The politics of the Province of Canada in the early 1860s were marked by instability and deadlock. The Great Coalition of 1864 united Reformers and Conservatives in the cause of constitutional reform. It proved to be a turning point in Canadian history, paving the way for the Charlottetown Conference and Confederation.
During the early 1860s, Canadian politics were in a state of crisis. The 1841 union of Upper and Lower Canada had failed to contain the growing ethnic and religious tensions in the two colonies, and the political system was coming close to paralysis.
The union had created a single political unit, the Province of Canada, encompassing Canada West (present-day Ontario), which was mostly English-speaking, and Canada East (present-day Québec), which was mostly French-speaking (see Act of Union).
Canada West was given the same number of seats as Canada East in the colonial legislature even though Canada West had fewer people than Canada East. This meant English-speaking Canadians were over-represented relative to their population. The system was designed to protect the English-speaking minority in the united colony from French Canadian dominance, and to create conditions under which French Canadians would eventually become assimilated to English Canadian culture and norms.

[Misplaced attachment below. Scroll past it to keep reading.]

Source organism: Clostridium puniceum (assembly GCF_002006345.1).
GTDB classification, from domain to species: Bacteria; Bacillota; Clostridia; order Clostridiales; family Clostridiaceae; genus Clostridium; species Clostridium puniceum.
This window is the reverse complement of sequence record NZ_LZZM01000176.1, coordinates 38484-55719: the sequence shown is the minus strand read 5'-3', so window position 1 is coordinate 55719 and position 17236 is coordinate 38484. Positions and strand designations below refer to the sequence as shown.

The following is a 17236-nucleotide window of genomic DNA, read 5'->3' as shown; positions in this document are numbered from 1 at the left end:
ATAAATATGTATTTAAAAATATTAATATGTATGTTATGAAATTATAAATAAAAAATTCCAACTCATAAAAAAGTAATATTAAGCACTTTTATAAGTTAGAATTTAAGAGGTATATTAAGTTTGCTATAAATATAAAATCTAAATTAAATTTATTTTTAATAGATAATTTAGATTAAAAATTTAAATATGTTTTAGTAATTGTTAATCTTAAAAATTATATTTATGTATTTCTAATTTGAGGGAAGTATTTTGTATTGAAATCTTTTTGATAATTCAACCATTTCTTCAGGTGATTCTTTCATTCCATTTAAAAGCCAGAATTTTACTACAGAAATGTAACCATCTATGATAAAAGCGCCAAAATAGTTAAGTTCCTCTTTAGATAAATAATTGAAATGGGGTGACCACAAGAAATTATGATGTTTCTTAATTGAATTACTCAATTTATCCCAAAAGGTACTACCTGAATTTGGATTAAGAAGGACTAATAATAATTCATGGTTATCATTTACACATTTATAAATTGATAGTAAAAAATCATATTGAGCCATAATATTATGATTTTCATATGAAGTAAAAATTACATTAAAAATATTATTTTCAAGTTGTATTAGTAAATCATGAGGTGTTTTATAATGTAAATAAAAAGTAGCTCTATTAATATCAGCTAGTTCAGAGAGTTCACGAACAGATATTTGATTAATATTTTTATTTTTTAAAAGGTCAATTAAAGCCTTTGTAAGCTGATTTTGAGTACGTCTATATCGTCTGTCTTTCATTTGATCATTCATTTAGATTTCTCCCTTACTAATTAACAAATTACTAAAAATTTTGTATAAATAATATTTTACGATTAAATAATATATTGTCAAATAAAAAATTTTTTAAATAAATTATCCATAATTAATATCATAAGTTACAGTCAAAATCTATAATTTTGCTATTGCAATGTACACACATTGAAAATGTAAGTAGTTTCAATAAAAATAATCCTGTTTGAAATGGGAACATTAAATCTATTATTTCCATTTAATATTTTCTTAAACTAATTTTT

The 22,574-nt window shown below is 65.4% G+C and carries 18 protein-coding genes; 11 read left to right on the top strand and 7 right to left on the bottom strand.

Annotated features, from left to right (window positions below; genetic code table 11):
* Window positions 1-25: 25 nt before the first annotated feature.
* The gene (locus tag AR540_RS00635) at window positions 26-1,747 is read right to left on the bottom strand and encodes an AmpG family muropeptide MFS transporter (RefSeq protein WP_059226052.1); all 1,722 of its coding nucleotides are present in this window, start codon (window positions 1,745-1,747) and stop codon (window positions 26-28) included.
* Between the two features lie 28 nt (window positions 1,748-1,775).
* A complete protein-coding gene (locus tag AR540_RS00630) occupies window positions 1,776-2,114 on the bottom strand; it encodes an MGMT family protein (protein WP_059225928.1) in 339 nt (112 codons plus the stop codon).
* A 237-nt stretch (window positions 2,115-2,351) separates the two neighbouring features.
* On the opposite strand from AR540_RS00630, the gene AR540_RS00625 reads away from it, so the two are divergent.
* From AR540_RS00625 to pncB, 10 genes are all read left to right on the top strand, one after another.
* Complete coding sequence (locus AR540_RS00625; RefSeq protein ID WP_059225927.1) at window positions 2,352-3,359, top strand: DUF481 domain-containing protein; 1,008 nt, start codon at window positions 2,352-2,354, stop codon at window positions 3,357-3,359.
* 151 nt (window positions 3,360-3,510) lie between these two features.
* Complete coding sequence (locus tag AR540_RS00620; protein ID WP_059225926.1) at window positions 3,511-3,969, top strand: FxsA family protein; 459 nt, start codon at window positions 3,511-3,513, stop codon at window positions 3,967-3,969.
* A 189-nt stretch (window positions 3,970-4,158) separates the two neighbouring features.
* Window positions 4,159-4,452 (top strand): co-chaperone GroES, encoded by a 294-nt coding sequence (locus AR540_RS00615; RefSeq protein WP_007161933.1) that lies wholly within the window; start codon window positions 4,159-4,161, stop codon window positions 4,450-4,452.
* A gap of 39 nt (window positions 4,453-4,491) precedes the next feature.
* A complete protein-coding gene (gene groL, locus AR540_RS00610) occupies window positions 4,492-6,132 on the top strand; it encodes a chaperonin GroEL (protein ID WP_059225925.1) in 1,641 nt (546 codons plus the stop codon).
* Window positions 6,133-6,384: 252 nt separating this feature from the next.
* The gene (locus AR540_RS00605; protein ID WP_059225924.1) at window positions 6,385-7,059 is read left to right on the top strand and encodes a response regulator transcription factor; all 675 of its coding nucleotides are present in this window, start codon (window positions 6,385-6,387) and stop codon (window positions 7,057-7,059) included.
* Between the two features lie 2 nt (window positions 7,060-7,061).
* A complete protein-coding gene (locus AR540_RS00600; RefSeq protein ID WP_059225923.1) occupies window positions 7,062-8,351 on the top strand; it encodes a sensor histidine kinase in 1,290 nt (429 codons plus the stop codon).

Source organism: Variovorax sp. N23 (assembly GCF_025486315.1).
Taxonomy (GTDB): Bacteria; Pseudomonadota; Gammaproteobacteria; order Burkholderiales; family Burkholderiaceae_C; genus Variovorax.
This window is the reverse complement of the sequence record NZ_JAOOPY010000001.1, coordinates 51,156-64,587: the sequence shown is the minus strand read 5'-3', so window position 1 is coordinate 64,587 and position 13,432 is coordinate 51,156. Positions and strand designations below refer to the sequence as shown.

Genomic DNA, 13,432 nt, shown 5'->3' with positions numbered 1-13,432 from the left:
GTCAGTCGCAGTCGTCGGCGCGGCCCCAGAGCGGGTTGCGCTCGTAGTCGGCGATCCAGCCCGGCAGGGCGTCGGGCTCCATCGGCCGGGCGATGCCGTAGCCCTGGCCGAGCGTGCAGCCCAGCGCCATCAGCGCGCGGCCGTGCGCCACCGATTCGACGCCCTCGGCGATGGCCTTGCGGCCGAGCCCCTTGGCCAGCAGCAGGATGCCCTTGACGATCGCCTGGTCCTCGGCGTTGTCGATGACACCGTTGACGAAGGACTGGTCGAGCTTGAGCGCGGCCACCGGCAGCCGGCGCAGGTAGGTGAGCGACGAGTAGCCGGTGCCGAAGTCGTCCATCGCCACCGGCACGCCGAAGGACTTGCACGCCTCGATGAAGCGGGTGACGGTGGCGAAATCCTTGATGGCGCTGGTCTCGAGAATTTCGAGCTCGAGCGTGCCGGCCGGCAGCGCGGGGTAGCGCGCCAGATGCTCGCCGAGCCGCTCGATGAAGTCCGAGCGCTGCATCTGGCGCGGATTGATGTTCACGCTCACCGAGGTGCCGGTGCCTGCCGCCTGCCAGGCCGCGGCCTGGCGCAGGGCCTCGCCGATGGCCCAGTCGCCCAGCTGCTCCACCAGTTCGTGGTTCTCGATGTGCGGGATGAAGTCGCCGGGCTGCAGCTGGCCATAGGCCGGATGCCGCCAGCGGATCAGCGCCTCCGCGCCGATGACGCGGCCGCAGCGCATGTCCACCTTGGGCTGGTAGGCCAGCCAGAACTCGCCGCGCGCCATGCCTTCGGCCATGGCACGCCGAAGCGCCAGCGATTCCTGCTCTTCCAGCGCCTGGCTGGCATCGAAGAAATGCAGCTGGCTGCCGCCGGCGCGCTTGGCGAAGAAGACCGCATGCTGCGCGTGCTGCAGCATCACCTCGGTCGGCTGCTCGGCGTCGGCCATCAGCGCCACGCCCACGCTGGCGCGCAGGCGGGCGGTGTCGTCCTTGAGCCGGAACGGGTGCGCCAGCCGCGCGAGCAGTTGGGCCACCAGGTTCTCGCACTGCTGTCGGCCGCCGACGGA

During the 1840s and 1850s, immigration from Britain and Ireland created massive population growth, mostly in Canada West. By 1861, Canada West's population exceeded that of Canada East by over a quarter-million people. It was now the French Canadians who were over-represented in the legislature, relative to their population — a situation that a growing number of English-speaking Canadians regarded as unfair.
Alliances and Tensions
Determined to protect their language, culture and religion from Anglo-Protestant (English) influences, French Canadian politicians made alliances with those in Canada West who supported the idea of responsible government — a more democratic government, responsible to the elected members of the legislature rather than to British-appointed governors. During the 1850s, an alliance with Conservatives in Canada West gave French Canadian leaders considerable control over the levers of power. They had succeeded in turning to their own advantage a political system that was designed to assimilate them.
For a growing number of people in Canada West, this amounted to nothing less than “French domination.” As this view spread, political groups that called themselves Liberals, Reformers and Radicals, became increasingly popular in Canada West. Many were hostile towards and suspicious of Roman Catholicism.
In Canada East, French Canadian Conservatives were a powerful political force, closely connected to the Catholic Church and working with Conservatives in Canada West. If a situation arose in which there was a Liberal-Reform majority in Canada West, and a Conservative majority in Canada East, the province would become increasingly unstable, lurching from one cobbled-together government to another, in an atmosphere of seething resentments and fears — which is exactly what happened during the early 1860s.